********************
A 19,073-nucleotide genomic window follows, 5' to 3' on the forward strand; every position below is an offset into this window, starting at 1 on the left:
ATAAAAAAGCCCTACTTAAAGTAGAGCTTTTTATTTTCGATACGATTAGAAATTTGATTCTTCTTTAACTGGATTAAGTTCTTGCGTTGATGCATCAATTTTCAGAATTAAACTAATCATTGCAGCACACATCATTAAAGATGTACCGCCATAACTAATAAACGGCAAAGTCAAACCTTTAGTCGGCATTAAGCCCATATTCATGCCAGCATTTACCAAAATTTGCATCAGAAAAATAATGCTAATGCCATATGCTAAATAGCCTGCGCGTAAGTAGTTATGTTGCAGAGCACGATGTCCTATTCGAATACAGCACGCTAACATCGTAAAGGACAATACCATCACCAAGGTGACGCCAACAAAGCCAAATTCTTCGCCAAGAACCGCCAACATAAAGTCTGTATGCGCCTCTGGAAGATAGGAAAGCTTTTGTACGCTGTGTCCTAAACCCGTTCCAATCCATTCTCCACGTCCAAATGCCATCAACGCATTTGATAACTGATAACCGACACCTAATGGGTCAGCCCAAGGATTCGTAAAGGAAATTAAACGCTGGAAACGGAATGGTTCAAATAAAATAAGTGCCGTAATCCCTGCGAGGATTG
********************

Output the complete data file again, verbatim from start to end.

A 19,073-nucleotide genomic window follows, 5' to 3' on the forward strand; every position below is an offset into this window, starting at 1 on the left:
ATAAAAAAGCCCTACTTAAAGTAGAGCTTTTTATTTTCGATACGATTAGAAATTTGATTCTTCTTTAACTGGATTAAGTTCTTGCGTTGATGCATCAATTTTCAGAATTAAACTAATCATTGCAGCACACATCATTAAAGATGTACCGCCATAACTAATAAACGGCAAAGTCAAACCTTTAGTCGGCATTAAGCCCATATTCATGCCAGCATTTACCAAAATTTGCATCAGAAAAATAATGCTAATGCCATATGCTAAATAGCCTGCGCGTAAGTAGTTATGTTGCAGAGCACGATGTCCTATTCGAATACAGCACGCTAACATCGTAAAGGACAATACCATCACCAAGGTGACGCCAACAAAGCCAAATTCTTCGCCAAGAACCGCCAACATAAAGTCTGTATGCGCCTCTGGAAGATAGGAAAGCTTTTGTACGCTGTGTCCTAAACCCGTTCCAATCCATTCTCCACGTCCAAATGCCATCAACGCATTTGATAACTGATAACCGACACCTAATGGGTCAGCCCAAGGATTCGTAAAGGAAATTAAACGCTGGAAACGGAATGGTTCAAATAAAATAAGTGCCGTAATCCCTGCGAGGATTG